Thursday, September 22, 2016

Federal Reserve opted to leave interest rates unchanged

WASHINGTON–As many had forecast, the Federal Reserve opted to leave interest rates unchanged, but also gave a strong hint that it could raise rates and tighten monetary policy before the year is out. In a statement, the Fed said U.S. economic activity had picked up and job gains were "solid" in recent months. The vote was 7-3 to keep rates where they are.

"The case for an increase in the federal funds rate has strengthened," the Federal Reserve said following its two-day policy meeting.
It added that its rate-setting committee had decided against raising rates "for the time being," until there was more evidence of progress toward its employment and inflation objectives.

The Fed has held its target rate for overnight lending between banks in a range of 0.25 percent to 0.50 percent since December, when it raised borrowing costs for the first time in nearly a decade.
Two Fed presidents--Kansas City Fed President Esther George, Cleveland Fed President Loretta Mester and Boston Fed President Eric Rosengren—have both said they favor raising rates now.
Meanwhile, the Fed also indicated it will take a less aggressive approach to increasing interest rates next year and in 2018, and cut its longer-run interest rate forecast to 2.9% from 3.0%.
At the end of 2015 the Fed indicated that four rate increases were likely in 2016, but it has moved just once on rates this year.

In response to the Fed’s decision not to move on rates, CUNA’s chief policy officer, Bill Hampel, said
“Although the Fed did not move this time, an increase in the fed funds target rate would have been consistent with an economy approaching full employment with moderately rising inflation.  Therefore, an increase by the end of the year is very likely, to be followed by further increases next year, although a return to ‘normal’ rates will take several years. Higher short-term interest rates will provide welcome relief to savers, and should present no problems for credit unions.”
One day before the Fed’s decision, NAFCU’s chief economist, Curt Long, predicted during the group’s Congressional Caucus that the Fed would not act.

Wednesday, September 14, 2016


PTSD and substance abuse are pandemic among fire fighters. The International Association of Fire Fighters decided it was time to give them their own treatment center to help them deal with these behavioral health issues.

Keeping in mind the 20 percent of fire fighters who struggle from post-traumatic stress disorder, the International Association of Fire Fighters is establishing the first behavioral-health treatment center designed strictly for the profession.

IAFF, with the help of behavioral healthcare management company Advanced Recovery Systems, has created in-patient programs for the new Center of Excellence for Behavioral Health Treatment and Recovery to support fire fighters with PTSD and associated substance- and alcohol-abuse problems.

“Fire fighters and paramedics are subjected to stresses and trauma that can be life-changing, but until recently, mental health issues have largely been in the shadows,” IAFF General President Harold Schaitberger said in a statement. “Our collaboration with ARS will provide the support, treatment, and tools they need to recover from PTSD and continue to serve their communities.”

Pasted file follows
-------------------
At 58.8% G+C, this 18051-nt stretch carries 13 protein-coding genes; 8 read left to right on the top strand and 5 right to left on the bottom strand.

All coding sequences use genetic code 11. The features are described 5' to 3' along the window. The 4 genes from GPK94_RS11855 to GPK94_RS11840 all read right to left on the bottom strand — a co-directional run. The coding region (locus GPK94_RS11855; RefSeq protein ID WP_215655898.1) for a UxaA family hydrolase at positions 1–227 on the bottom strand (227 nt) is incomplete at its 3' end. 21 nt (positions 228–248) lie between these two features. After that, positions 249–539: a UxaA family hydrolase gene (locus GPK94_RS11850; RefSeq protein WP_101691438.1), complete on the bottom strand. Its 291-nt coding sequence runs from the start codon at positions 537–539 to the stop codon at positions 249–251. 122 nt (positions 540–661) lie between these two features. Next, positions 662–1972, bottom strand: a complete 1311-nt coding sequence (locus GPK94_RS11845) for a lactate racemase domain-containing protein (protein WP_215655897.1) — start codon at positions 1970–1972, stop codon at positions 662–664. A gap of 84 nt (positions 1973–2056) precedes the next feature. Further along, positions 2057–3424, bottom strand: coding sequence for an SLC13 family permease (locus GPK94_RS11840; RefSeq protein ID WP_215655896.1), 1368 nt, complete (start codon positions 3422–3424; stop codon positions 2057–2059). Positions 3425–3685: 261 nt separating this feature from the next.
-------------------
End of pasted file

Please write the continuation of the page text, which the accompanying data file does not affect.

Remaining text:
The facility, which will open in January 2017 in Prince George’s County, Maryland, will provide diagnosis, peer counseling, and treatment to IAFF members, as well as house a gym and running courses. Onsite teams will conduct related research, and an advisory committee will develop protocols to ensure effective program follow-up and the proper handling of behavioral health among fire departments.

“We know that fire fighters and paramedics can be exposed to significant trauma in the line of duty, which can lead to PTSD and co-occurring conditions,” ARS Chairman Dr. Lewis Gold said in the release. “With our expertise in addiction and recovery and comprehensive approach to care, ARS will be able to fully recognize and meet the needs of IAFF members, and help them get back to the lives and jobs they love.”

Fire fighters often experience PTSD at the same level as combat veterans—almost twice the rate of the general public—and so are highly susceptible to substance abuse and suicide. Escalating the problem, fire fighters won’t usually seek out help because of the stigma around behavioral health challenges within the profession, Schaitberger told Associations Now.

“There has been a stigma that has been created around those that may be dealing with PTSD and other emotional behavioral health challenges,” he said. “And that then, more typically than not, translates to a number of addictions: alcohol use as a treatment, drugs, all the unfortunate co-occurrences that surround these behavioral health issues.”

To begin addressing the problem, IAFF established a peer counseling program where affected individuals can talk to counseling-credentialed fire fighters. The program has proven successful and will be part of the new facility’s programs.

“We needed to first start to try to bring this, what we call it, behavioral health issue out of the darkness and into the light to try to create an atmosphere where our members would feel the comfort and the confidence to come forward and seek help,” Schaitberger said.

For fire fighters using the treatment center, IAFF has tried “to subtly bring in the elements and the feel [of a fire station] so that our members who come in for treatment and recovery will feel like they’re more, if you will, at home,” he said. This will include the strategic use of brick, color, and the Maltese cross.

Though the facility can’t currently accommodate every fire fighter suffering from behavioral health issues, Schaitberger hopes IAFF will open a series of these treatment facilities and include other first responders in the future.